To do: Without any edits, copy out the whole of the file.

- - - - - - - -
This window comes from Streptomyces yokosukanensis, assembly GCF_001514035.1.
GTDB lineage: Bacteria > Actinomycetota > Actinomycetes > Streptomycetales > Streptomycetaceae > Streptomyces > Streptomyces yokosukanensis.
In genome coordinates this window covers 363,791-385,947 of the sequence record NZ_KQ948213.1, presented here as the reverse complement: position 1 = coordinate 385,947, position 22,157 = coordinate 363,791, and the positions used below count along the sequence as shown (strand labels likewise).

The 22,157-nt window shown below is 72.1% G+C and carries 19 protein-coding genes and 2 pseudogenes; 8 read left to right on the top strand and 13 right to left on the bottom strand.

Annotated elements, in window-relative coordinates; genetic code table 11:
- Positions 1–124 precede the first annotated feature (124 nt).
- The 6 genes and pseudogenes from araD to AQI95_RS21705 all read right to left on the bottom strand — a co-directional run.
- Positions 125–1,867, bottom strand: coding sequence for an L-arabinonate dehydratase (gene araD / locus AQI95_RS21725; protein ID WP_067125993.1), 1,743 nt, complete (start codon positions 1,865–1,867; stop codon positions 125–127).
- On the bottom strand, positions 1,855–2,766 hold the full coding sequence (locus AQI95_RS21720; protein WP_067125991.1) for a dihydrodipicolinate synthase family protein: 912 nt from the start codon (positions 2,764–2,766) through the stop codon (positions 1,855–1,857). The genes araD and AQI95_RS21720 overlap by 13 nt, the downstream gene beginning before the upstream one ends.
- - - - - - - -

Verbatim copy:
This window comes from Streptomyces yokosukanensis, assembly GCF_001514035.1.
GTDB lineage: Bacteria > Actinomycetota > Actinomycetes > Streptomycetales > Streptomycetaceae > Streptomyces > Streptomyces yokosukanensis.
In genome coordinates this window covers 363,791-385,947 of the sequence record NZ_KQ948213.1, presented here as the reverse complement: position 1 = coordinate 385,947, position 22,157 = coordinate 363,791, and the positions used below count along the sequence as shown (strand labels likewise).

The 22,157-nt window shown below is 72.1% G+C and carries 19 protein-coding genes and 2 pseudogenes; 8 read left to right on the top strand and 13 right to left on the bottom strand.

Annotated elements, in window-relative coordinates; genetic code table 11:
- Positions 1–124 precede the first annotated feature (124 nt).
- The 6 genes and pseudogenes from araD to AQI95_RS21705 all read right to left on the bottom strand — a co-directional run.
- Positions 125–1,867, bottom strand: coding sequence for an L-arabinonate dehydratase (gene araD / locus AQI95_RS21725; protein ID WP_067125993.1), 1,743 nt, complete (start codon positions 1,865–1,867; stop codon positions 125–127).
- On the bottom strand, positions 1,855–2,766 hold the full coding sequence (locus AQI95_RS21720; protein WP_067125991.1) for a dihydrodipicolinate synthase family protein: 912 nt from the start codon (positions 2,764–2,766) through the stop codon (positions 1,855–1,857). The genes araD and AQI95_RS21720 overlap by 13 nt, the downstream gene beginning before the upstream one ends.